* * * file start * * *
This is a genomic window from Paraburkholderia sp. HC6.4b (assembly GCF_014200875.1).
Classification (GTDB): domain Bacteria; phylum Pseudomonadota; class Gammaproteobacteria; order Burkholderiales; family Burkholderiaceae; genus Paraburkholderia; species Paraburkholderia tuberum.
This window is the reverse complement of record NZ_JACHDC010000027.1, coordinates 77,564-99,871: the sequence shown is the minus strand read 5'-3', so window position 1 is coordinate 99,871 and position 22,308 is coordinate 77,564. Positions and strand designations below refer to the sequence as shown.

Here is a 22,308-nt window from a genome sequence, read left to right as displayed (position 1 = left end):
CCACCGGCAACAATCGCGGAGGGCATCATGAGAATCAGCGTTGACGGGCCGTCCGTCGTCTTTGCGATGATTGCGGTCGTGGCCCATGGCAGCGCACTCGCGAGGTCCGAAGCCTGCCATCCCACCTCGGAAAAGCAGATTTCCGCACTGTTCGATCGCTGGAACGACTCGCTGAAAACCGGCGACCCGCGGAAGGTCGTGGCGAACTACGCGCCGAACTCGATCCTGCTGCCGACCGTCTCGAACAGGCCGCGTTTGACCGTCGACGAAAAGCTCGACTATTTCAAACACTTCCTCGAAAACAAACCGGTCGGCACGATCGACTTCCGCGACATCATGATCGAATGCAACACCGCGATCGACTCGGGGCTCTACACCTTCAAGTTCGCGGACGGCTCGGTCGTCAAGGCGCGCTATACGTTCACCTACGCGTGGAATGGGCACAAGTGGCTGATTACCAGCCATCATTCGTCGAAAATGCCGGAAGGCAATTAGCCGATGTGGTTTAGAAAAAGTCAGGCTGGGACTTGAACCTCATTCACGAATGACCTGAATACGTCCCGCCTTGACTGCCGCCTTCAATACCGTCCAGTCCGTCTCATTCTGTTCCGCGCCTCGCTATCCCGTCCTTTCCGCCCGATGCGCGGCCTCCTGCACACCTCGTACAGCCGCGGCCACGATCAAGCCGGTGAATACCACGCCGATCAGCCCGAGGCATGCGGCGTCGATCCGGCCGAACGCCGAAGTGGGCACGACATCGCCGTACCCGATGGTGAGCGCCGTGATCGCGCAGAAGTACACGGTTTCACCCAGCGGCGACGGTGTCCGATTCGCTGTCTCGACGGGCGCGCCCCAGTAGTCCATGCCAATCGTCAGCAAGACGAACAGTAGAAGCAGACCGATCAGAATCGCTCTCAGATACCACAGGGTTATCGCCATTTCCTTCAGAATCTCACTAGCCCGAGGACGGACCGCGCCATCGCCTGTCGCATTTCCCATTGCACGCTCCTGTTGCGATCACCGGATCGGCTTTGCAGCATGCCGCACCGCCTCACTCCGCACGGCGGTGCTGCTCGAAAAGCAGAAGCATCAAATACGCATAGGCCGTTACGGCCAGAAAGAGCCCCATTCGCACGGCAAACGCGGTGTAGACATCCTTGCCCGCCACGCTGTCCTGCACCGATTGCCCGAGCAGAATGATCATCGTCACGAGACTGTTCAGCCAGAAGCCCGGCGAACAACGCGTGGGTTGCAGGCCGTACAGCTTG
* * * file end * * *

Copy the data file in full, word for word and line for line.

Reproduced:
This is a genomic window from Paraburkholderia sp. HC6.4b (assembly GCF_014200875.1).
Classification (GTDB): domain Bacteria; phylum Pseudomonadota; class Gammaproteobacteria; order Burkholderiales; family Burkholderiaceae; genus Paraburkholderia; species Paraburkholderia tuberum.
This window is the reverse complement of record NZ_JACHDC010000027.1, coordinates 77,564-99,871: the sequence shown is the minus strand read 5'-3', so window position 1 is coordinate 99,871 and position 22,308 is coordinate 77,564. Positions and strand designations below refer to the sequence as shown.

Here is a 22,308-nt window from a genome sequence, read left to right as displayed (position 1 = left end):
CCACCGGCAACAATCGCGGAGGGCATCATGAGAATCAGCGTTGACGGGCCGTCCGTCGTCTTTGCGATGATTGCGGTCGTGGCCCATGGCAGCGCACTCGCGAGGTCCGAAGCCTGCCATCCCACCTCGGAAAAGCAGATTTCCGCACTGTTCGATCGCTGGAACGACTCGCTGAAAACCGGCGACCCGCGGAAGGTCGTGGCGAACTACGCGCCGAACTCGATCCTGCTGCCGACCGTCTCGAACAGGCCGCGTTTGACCGTCGACGAAAAGCTCGACTATTTCAAACACTTCCTCGAAAACAAACCGGTCGGCACGATCGACTTCCGCGACATCATGATCGAATGCAACACCGCGATCGACTCGGGGCTCTACACCTTCAAGTTCGCGGACGGCTCGGTCGTCAAGGCGCGCTATACGTTCACCTACGCGTGGAATGGGCACAAGTGGCTGATTACCAGCCATCATTCGTCGAAAATGCCGGAAGGCAATTAGCCGATGTGGTTTAGAAAAAGTCAGGCTGGGACTTGAACCTCATTCACGAATGACCTGAATACGTCCCGCCTTGACTGCCGCCTTCAATACCGTCCAGTCCGTCTCATTCTGTTCCGCGCCTCGCTATCCCGTCCTTTCCGCCCGATGCGCGGCCTCCTGCACACCTCGTACAGCCGCGGCCACGATCAAGCCGGTGAATACCACGCCGATCAGCCCGAGGCATGCGGCGTCGATCCGGCCGAACGCCGAAGTGGGCACGACATCGCCGTACCCGATGGTGAGCGCCGTGATCGCGCAGAAGTACACGGTTTCACCCAGCGGCGACGGTGTCCGATTCGCTGTCTCGACGGGCGCGCCCCAGTAGTCCATGCCAATCGTCAGCAAGACGAACAGTAGAAGCAGACCGATCAGAATCGCTCTCAGATACCACAGGGTTATCGCCATTTCCTTCAGAATCTCACTAGCCCGAGGACGGACCGCGCCATCGCCTGTCGCATTTCCCATTGCACGCTCCTGTTGCGATCACCGGATCGGCTTTGCAGCATGCCGCACCGCCTCACTCCGCACGGCGGTGCTGCTCGAAAAGCAGAAGCATCAAATACGCATAGGCCGTTACGGCCAGAAAGAGCCCCATTCGCACGGCAAACGCGGTGTAGACATCCTTGCCCGCCACGCTGTCCTGCACCGATTGCCCGAGCAGAATGATCATCGTCACGAGACTGTTCAGCCAGAAGCCCGGCGAACAACGCGTGGGTTGCAGGCCGTACAGCTTG